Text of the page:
In Barabay village in Somalia’s Dollow District, the Danish Refugee Council (DRC) supports landless community members to improve their agricultural practices and earn better incomes through the sharecropping model. The intervention has turned Ali Ibrahim Issack’s life around. Ali Ibrahim Issack is a 47-year-old resident of Barabaray village – Dollow district- Somalia. He lives with his wife and eight children aged between two and 14 years. He is among the first farmers who received training on good agricultural practice as well as farming inputs from the Danish Refugee Council (DRC). Ali’s family became a beneficiary to our resilience program because he had poor livelihood assets and had a big family to feed.“I grow tomatoes, maize, onion, sorghum, beans, cowpeas and grass in rotation in the ten-hectare farm as a sharecropper,” says Ali who is an agro-pastoralist. Ali and his fellow farmers do not own the land. They are tenant farmers who rent the land and give the landowner part of their farm produce as rent. The DRC project supports poor landless community members through the sharecropping model.
Ali irrigates his farm from the river and makes about US$ 2,800 annually from rotating his crops. He saves some of the money for his family’s use, re-invests in the farm and invests some on his livestock. When our team met Ali, he had been farming for twenty years, amid numerous obstacles. The maize did not grow well, the tomatoes attracted worms and the onions didn’t produce promising yields. Our team found out that Ali was facing these obstacles because of poor agricultural practices, such as poor spacing and improper land preparation. The team trained Ali and other Barabaray community members to improve their agricultural practices. Because they are agro-pastoralists who have experience farming, they easily added the newly introduced methods of farming to their traditional knowledge and practices. For example, they immediately adopted the manure application, a product that is easily available in their environment. In Barabay, displaced communities, who have participated in sharecropping, have secured enough earning and some have even bought farms together and are now engaged in resilient farming.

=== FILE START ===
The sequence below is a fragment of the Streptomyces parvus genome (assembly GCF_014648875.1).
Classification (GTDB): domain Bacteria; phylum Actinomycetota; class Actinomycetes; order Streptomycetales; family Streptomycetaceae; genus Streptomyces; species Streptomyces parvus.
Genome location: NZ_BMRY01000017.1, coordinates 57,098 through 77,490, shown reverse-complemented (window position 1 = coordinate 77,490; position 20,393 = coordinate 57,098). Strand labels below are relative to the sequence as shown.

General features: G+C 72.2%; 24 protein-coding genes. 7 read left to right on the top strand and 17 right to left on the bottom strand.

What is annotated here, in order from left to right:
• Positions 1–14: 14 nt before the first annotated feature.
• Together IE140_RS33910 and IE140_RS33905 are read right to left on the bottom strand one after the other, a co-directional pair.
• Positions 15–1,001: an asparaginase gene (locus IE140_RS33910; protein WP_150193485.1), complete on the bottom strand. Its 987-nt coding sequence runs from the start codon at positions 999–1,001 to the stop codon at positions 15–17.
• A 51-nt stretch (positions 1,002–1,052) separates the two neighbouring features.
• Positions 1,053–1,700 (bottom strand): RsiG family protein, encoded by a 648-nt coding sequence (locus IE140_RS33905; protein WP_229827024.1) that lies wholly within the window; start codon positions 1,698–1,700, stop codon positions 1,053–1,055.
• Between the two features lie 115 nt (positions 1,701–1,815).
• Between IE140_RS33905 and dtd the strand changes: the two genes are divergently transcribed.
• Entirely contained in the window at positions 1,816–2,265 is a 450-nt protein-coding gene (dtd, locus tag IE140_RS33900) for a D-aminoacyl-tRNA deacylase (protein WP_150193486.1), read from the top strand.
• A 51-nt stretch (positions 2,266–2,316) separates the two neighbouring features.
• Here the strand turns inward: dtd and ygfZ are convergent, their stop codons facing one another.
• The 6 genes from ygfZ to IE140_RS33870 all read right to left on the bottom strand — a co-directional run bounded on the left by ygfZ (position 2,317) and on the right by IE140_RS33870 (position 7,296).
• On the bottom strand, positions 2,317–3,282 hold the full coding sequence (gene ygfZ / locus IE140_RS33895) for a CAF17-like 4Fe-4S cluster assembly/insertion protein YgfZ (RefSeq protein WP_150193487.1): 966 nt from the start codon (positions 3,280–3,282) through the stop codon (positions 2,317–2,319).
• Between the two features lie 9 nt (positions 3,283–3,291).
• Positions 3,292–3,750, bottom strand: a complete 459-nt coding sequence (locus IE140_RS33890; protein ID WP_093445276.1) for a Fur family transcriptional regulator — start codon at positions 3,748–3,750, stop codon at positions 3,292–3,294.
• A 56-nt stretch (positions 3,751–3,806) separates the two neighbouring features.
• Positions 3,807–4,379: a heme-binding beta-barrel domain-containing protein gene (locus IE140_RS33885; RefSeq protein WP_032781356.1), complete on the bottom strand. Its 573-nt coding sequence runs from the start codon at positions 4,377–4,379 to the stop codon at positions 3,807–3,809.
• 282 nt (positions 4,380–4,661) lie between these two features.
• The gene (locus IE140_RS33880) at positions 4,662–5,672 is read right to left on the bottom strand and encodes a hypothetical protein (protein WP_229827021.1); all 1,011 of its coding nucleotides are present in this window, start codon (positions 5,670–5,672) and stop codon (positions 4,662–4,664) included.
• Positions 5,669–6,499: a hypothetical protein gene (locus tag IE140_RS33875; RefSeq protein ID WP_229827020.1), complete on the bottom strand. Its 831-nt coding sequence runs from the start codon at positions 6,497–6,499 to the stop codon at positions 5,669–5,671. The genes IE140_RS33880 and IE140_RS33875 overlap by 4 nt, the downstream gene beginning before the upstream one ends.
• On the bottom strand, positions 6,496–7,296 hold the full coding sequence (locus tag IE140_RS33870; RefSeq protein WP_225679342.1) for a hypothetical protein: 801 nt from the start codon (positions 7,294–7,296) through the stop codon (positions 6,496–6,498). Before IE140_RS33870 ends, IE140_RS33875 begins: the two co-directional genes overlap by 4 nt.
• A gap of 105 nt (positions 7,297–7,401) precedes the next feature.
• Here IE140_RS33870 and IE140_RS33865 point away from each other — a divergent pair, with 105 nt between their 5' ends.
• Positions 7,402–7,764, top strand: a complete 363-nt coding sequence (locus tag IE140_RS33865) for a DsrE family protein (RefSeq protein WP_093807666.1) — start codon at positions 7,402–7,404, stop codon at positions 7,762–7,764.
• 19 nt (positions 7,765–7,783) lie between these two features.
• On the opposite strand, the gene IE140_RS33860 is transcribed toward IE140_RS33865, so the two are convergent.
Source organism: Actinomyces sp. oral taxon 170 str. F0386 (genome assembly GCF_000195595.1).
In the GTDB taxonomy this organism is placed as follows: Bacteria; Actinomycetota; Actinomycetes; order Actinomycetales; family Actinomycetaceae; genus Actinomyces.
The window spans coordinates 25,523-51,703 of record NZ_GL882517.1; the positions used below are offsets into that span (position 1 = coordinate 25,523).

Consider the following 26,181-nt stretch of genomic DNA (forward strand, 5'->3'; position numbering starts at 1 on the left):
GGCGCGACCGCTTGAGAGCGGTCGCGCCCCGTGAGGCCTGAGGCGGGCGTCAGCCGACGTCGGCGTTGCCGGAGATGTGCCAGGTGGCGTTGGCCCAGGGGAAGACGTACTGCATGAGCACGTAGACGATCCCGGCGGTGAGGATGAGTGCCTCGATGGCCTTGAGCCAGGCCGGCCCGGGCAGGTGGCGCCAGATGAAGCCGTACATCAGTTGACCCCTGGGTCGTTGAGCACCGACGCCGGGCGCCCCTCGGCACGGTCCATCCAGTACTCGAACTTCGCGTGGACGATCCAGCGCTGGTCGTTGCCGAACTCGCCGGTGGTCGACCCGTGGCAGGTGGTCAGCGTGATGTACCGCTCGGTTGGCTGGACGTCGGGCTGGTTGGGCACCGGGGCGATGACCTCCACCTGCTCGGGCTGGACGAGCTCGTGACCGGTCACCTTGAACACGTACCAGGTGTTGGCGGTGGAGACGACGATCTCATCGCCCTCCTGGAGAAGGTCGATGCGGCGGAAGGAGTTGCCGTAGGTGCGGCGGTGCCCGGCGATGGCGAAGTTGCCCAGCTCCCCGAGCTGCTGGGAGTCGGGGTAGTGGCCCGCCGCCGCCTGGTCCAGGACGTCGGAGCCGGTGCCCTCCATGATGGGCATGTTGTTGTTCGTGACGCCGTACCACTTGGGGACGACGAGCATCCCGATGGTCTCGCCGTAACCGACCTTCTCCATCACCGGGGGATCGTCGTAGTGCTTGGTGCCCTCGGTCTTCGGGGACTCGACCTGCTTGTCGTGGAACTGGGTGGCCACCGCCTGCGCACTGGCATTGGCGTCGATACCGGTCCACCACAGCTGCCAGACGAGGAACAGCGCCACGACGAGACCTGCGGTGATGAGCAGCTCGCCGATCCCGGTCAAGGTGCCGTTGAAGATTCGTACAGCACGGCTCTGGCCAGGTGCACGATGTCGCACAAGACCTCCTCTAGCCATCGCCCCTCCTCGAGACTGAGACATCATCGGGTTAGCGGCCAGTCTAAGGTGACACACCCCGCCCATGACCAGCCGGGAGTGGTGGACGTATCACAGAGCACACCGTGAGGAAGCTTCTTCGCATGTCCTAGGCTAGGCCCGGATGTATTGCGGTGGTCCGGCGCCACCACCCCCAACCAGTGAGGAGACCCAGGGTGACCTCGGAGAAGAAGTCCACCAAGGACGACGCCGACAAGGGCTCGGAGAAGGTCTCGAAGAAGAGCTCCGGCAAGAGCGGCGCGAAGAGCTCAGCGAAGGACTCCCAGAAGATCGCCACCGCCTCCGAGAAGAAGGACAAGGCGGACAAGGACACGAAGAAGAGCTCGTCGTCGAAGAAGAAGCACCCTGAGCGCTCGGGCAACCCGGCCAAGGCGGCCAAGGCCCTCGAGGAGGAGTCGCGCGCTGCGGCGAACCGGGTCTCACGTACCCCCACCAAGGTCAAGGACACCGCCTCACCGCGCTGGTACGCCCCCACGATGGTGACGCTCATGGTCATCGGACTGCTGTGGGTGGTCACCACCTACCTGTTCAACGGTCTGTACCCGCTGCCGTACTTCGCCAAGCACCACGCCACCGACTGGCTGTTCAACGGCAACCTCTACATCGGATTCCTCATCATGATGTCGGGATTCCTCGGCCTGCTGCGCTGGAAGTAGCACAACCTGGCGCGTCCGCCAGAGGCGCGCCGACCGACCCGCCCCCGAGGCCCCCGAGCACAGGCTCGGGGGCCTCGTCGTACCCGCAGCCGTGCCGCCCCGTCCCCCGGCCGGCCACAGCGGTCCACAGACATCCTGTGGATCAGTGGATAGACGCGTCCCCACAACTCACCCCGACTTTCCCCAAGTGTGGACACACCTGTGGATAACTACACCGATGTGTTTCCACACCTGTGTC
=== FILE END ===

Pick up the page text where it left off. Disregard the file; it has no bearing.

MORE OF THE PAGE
Ali has already seen the benefit. “Before the training, I spent close to US$ 300 on DAP and UREA (chemical fertilizers). It’s expensive and not easily accessible. Now, I put animal manure in sacks; carry it on my donkey carts from nearby homesteads at no cost. I apply it between the ridges where we grow onions. Unlike tomatoes, onions attract fewer insects so it’s best if we use this organic manure,” he explains. Ali’s last harvest gained him US$ 2,800. He invested US$ 400 in his 2 Ha onion farm and saved US$ 2,400 for other family expenses, such as buying other types of food, health, and education. He used part of the income to increase his livestock herd. “I do not worry about providing for my family anymore, I plan to increase production and continue to raise the living standards of my children.”Crop diversification and good farming mechanisms have helped Ali increase the probability of getting a good market and saving his livelihoods assets. We continue to help the communities become self-reliant in Somalia.
Fatuma Abdisalam is the Communications Specialist, DRC, Somalia Program.